Over the past five to 10 years, CEOs of large CPG firms have typically dreaded the thought of 3G Capital “taking an interest” in their operations. 3G is a global investment firm that has made investments in companies such as Burger King, Kraft Heinz and Anheuser Busch. A cornerstone of their approach is “Zero-Based Budgeting.” Without going into great detail, it basically means this: every year begins with a clean sheet where managers must build, and defend their budget across each line item. This approach includes an agreement to utilize metrics to measure progress versus plan.
Whether or not you believe in the benefits of Zero-Based Budgeting, the logic is solid. Earlier this year, I wrote that as CPG Business Executives (Sales, Marketing, Finance), we are frustrated when we meet “SALY” (Same As Last Year) and are pushed toward a repeat of suboptimal trade plans by retailers. When it comes to buyers and accounts (some more than others) they simply want planning “done” and the thought of applying data, creativity, and rigor to building a great plan for the upcoming year with each supplier feels like too much effort for them.
With “budget season” upon us, we, as Commercial Executives, need to reevaluate how we build our internal plans. How many times do we simply start with last year’s budget (whether it be a customer trade budget, a brand budget, or a divisional operating budget) and just tweak it around the edges? Or, take a super lazy approach and say, “Ok, my goal is to deliver top line growth of 6% and a bottom line increase of 3%. Which means I can increase costs I am responsible for managing by about 3% and everything will be fine. Plus, there is always slop in the budget so I know there is a built-in buffer. Now I’m done!”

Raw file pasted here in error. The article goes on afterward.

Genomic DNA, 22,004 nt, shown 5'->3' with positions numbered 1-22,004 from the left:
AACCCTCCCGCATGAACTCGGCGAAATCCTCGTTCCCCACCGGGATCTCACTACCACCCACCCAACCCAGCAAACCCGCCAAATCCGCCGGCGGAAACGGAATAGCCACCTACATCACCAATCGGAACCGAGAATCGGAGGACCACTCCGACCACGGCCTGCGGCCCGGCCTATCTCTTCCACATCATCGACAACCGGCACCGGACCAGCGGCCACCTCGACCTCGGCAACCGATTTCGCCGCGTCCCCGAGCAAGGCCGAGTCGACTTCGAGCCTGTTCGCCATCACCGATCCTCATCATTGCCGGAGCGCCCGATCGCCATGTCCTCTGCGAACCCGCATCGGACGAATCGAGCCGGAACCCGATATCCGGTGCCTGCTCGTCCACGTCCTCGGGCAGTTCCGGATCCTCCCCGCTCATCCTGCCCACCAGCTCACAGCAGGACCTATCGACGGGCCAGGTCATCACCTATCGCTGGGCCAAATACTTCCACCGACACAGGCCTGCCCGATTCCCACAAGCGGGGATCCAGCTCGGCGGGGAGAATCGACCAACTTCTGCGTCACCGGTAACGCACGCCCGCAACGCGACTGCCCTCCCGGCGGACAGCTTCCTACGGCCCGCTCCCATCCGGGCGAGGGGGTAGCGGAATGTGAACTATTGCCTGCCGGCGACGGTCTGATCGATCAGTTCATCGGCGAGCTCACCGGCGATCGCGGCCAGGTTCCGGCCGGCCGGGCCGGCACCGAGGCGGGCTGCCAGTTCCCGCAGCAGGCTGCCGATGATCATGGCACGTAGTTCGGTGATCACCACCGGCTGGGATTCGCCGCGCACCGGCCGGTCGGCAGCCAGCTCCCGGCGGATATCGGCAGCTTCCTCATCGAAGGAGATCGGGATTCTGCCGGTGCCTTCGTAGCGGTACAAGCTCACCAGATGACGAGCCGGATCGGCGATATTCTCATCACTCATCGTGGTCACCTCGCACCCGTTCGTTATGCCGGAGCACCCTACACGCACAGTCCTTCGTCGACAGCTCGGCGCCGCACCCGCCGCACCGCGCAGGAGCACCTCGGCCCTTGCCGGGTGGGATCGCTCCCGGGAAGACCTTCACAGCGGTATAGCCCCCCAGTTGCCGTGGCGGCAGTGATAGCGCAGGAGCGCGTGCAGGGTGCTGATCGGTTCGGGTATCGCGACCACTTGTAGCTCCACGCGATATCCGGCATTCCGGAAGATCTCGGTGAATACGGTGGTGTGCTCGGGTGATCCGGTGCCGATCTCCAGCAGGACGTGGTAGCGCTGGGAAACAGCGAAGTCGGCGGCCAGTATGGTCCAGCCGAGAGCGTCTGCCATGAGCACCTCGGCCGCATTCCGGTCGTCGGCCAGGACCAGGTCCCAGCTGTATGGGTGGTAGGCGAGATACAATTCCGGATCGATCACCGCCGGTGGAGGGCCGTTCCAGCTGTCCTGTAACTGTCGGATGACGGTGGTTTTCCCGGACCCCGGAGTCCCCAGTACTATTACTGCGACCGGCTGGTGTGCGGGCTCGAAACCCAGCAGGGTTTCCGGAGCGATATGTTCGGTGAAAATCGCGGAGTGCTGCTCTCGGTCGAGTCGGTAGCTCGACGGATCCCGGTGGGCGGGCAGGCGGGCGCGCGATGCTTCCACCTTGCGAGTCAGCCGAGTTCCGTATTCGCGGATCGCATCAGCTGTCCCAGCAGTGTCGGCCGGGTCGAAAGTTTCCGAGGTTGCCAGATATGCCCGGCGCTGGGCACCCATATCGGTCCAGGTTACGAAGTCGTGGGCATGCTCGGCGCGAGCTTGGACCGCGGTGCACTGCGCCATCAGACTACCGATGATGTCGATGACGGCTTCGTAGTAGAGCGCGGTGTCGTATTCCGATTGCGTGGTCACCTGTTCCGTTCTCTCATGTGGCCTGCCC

This is an exaggeration but perhaps not too far off. To truly be a leader of a business (be it over a key account, brand, or division), you must challenge ALL OF YOUR expenses. Why should you accept a T&E budget that is up 7% when your unit is only scheduled to deliver 4% growth versus year ago? Why is headcount going up by four without any substantial driver in the operating plan to merit these additions? Why is there an increase in digital media spend without a decrease in traditional media spend? Why is trade spending going up at twice the rate of growth budgeted for your brand or unit? Why do 30 different people in the office get copies of the same newspapers or trade publications?
When firms tell us they are “looking for funding to drive consumer marketing programs” this makes sense. The question is are they really looking at all line items within their unit’s budget? Likely not.
With regard to trade spending, this is often an extremely large line item in any CPG budget, usually the number two or three expense behind SG&A and COGs. It is vital that firms approach annual trade planning meetings with each account armed with a strategy of what you are trying to accomplish as a firm, as well as high quality data and well-vetted options. If you show up and both your negotiating posture and written words indicate that all you want to do is take money back, the conversation may be quite difficult.
In some instances, taking money back from an account is the right thing to do, in cases where the spends are inefficient or the account will not support your major strategic initiatives. It will be hard for an account to challenge your approach if you come forward with ideas, data, and a true desire to figure out how to grow your collective business. In order to accomplish this, tough choices will have to be made. Not every program can be improved, all SKUs can’t receive support, and all the desired new items from Marketing will not justify the slotting investment.
If you are interested in instituting a fact-based decision-making process and working with experienced practitioners to implement change, contact CMG. We can help you build customer specific budgets that work for your firm.